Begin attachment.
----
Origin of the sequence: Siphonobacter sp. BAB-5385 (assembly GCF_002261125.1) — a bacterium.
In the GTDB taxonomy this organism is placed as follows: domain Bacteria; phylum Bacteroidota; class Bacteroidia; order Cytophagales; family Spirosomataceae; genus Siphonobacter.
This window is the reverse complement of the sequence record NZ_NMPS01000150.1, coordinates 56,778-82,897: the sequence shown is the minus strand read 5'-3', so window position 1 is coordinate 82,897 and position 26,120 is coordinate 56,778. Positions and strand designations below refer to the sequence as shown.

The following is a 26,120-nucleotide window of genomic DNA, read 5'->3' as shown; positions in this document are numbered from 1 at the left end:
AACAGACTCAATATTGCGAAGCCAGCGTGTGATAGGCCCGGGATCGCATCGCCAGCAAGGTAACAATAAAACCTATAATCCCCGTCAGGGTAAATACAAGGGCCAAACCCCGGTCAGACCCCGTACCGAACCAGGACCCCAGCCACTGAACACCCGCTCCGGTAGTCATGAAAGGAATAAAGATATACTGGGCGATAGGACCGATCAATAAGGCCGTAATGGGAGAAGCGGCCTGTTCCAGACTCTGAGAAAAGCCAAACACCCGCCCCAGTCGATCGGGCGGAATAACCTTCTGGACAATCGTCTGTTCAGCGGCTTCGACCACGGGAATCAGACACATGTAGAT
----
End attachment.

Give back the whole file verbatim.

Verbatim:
Origin of the sequence: Siphonobacter sp. BAB-5385 (assembly GCF_002261125.1) — a bacterium.
In the GTDB taxonomy this organism is placed as follows: domain Bacteria; phylum Bacteroidota; class Bacteroidia; order Cytophagales; family Spirosomataceae; genus Siphonobacter.
This window is the reverse complement of the sequence record NZ_NMPS01000150.1, coordinates 56,778-82,897: the sequence shown is the minus strand read 5'-3', so window position 1 is coordinate 82,897 and position 26,120 is coordinate 56,778. Positions and strand designations below refer to the sequence as shown.

The following is a 26,120-nucleotide window of genomic DNA, read 5'->3' as shown; positions in this document are numbered from 1 at the left end:
AACAGACTCAATATTGCGAAGCCAGCGTGTGATAGGCCCGGGATCGCATCGCCAGCAAGGTAACAATAAAACCTATAATCCCCGTCAGGGTAAATACAAGGGCCAAACCCCGGTCAGACCCCGTACCGAACCAGGACCCCAGCCACTGAACACCCGCTCCGGTAGTCATGAAAGGAATAAAGATATACTGGGCGATAGGACCGATCAATAAGGCCGTAATGGGAGAAGCGGCCTGTTCCAGACTCTGAGAAAAGCCAAACACCCGCCCCAGTCGATCGGGCGGAATAACCTTCTGGACAATCGTCTGTTCAGCGGCTTCGACCACGGGAATCAGACACATGTAGAT